Court name
Industrial Relations Court
Case number
PR Matter 108 of 2009

Hakim v Veolia Water Systems (Proprietary) Ltd (PR Matter 108 of 2009) [2010] MWIRC 7 (16 June 2010);

Law report citations
Media neutral citation
[2010] MWIRC 7





(PROPRIETARY) LIMITED.......................... RESPONDENT

Coram Jack Nriva, Deputy

D Chiwoni of counsel for the
R C Kapile
of counsel for the respondent
Court Clerk

Nriva DCP


This is a motion by the
respondent. The respondent seeks that the action should be dismissed
for disclosing no reasonable cause of
action, and also on the ground
that it (the action) is frivolous, vexatious and abuse of the Court
system. Counsel for the respondent’s
argument is that the
respondent paid the applicant all her dues and that the claim for
unfair labour practices does not raise or
disclose a reasonable cause
of action.

The summons is said to be
brought under order 18 of the Supreme Court Practice as well as under
the Court’s inherent jurisdiction.
Suffice to say, as I said during
the hearing, that the Supreme Court Practice has no application in
this Court
Most importantly, what this should mean is that processes of court
proceeding that exist by virtue of the procedure obtaining in
White book ought to be, as much as possible, circumvented.

From the Court record, the
applicant commenced the present action on 9th March 2009
claiming severance allowance, transport expenses, leave pay and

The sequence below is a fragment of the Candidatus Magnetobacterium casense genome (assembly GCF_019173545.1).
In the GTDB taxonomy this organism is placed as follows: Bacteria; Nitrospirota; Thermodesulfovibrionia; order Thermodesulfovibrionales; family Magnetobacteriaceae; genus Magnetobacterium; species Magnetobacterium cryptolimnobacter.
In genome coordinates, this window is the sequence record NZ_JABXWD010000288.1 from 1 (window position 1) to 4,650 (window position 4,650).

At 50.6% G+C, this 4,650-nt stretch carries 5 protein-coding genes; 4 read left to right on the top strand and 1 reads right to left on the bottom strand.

damages for unfair termination of services. Later the
delivered a reply to the claim. At the end of the day the Court
convened a special pre-hearing conference. At the conference,
issues but of unfair dismissal were settled. The unresolved issue was
thus referred to trial.

The issue is whether to allow
the motion; that is whether or to dismiss the action for disclosing
no cause of action or for being
vexatious or frivolous or an
otherwise abuse of the court process.

The respondent argues that they
countered the claim and contended that the termination was due to
redundancy. In their view, therefore,
no issue of unfair dismissal
arises. The reason advanced is that redundancy is not unfair labour
practice and therefore the claim
in this action is frivolous,
vexatious and an abuse of the court process. Counsel has made
submissions in form of skeletal arguments
and has cited several
decisions. However, the decisions are in support of, and based on,
Order 18 of the White book. I would, however,
refer to one decision
which has to do with redundancy. Counsel has cited
United Show Machinery Co Ltd v Clarke
which holds that
where the reason for termination of employment is redundancy, it is
unlikely that the dismissal will be unfair unless
the employer acted
with blatant unfairness. Counsel goes on to observe that where the
employer takes all reasonable steps to consult
the employee or find
him another employment, the dismissal would be fair. Counsel also
refers to
Polkey v A E
Dayton Services Ltd
which outlines
circumstances in which redundancy would be held to be unfair. These
include where the circumstances for redundancy
apply equally to other
employees in the same undertaking holding similar positions but those
other employees are not dismissed.

In summary, in respect of the
present matter, counsel for the respondent is of the view that the
law provides that where redundancy
is the reason for the dismissal,
there can be no claim for unlawful termination of service.

The applicants counter-argument
is that the issue of redundancy is one of fact and not of law. On
that point, the argument is that
the court can make a determination
only after hearing both the parties on the issue. Counsel further
argues that whether redundancy
is a fair labour practice depends on
the facts of each case. For that reason, where, for example, there
have been no consultations,
the redundancy would be unlawful. Counsel
also makes comparative reference to the rules under the Supreme Court
that in the High Court, the procedure, of dismissing actions in the